Schlesinger’s own offices were not in the ramshackle animation building, which helped to create a feeling of separation between the animators and management. The animators have told similar stories about Schlesinger briefly looking in upon them every so often, and saying approximately, “How are you boys doing? Is everything okay? Well, keep up the good work.” The plump Schlesinger, who wore an obvious toupee, reeked of cologne, and dressed nattily in a white suit, made no secret that he considered himself above his working-man animators. He owned a yacht, often spent all day at the horse races, and commented aloud about the Termite Terrace workshop, “I wouldn’t work in a shithole like this.” This increased the animators’ willingness to make fun of him.
But it was good-natured fun. Rather than not caring about the animators except for the money that their cartoons brought in, most of the animators agreed that Schlesinger kept a close eye on his studio and deliberately gave them maximum creative freedom. His attitude, openly expressed, was, “I pay you boys to make funny cartoons. As long as the public likes your work and you stay within budget, you can do whatever you think will bring in the laughs.” Schlesinger jovially agreed not only to let his animators make Christmas gag reels in 1939 and 1940, he participated in them. Schlesinger also agreed to star in a combination live-action/animated short directed by “Friz” Freleng, You Ought to Be in Pictures (May 1940), playing himself as the head of his studio with Porky Pig and Daffy Duck (animated) unhappy with their contracts. Other Schlesinger employees also appear in You Ought to Be in Pictures, including writer Michael Maltese as a WB studio guard, and Henry Binder, Schlesinger’s executive assistant, as a stagehand.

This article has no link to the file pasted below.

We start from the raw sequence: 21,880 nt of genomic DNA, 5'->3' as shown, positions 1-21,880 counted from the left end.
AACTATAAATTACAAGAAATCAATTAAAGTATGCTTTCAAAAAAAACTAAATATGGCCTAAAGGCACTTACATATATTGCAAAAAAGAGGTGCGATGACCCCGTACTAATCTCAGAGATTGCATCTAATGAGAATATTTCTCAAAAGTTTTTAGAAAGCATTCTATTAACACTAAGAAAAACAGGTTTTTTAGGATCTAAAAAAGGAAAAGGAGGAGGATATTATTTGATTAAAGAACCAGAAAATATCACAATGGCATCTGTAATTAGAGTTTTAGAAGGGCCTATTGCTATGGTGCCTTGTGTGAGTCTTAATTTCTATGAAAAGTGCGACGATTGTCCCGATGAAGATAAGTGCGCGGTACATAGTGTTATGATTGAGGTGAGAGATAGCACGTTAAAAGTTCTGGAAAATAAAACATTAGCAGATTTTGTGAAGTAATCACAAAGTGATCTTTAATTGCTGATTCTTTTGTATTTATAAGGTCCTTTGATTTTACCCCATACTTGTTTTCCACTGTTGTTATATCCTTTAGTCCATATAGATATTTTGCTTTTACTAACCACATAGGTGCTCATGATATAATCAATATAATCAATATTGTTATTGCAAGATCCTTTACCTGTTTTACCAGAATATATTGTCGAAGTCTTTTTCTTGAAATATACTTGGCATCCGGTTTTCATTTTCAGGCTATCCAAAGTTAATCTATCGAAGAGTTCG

After Ising and Harmon left, it was Schlesinger who put Friz Freleng in charge of his studio, and hired such animators as Tex Avery, Bob Clampett, Frank Tashlin, and Chuck Jones, and voice artist Mel Blanc and musician Carl Stalling. According to animation historians, it was Schlesinger who made the final decision to name Bugs Bunny. The character had already become a favorite at the studio among the animators, and was unofficially known as “Bugs” from being labeled as “Bugs’ Bunny” on a model sheet for Ben “Bugs” Hardaway, the first director to use him. In 1940 Tex Avery directed A Wild Hare, the first cartoon where the rabbit would have to have a name. Avery called him Jack Rabbit. (Mel Blanc said it was Happy Rabbit.) The rest of the cartoon’s animators wanted to make the Bugs Bunny name official. The argument grew so heated that both sides took it to Schlesinger to decide. Schlesinger said Bugs Bunny, definitely. It was already in use by most of the animators, it was a more striking name than the generic Jack Rabbit, and it fit the smart-aleck personality of the rabbit. The disappointed Avery quit and went to MGM. It was also Schlesinger who named Bob Clampett’s notorious Coal Black and de Sebben Dwarfs. Clampett intended to name it So White and de Sebben Dwarfs, but Schlesinger worried that that was too close to Disney’s original.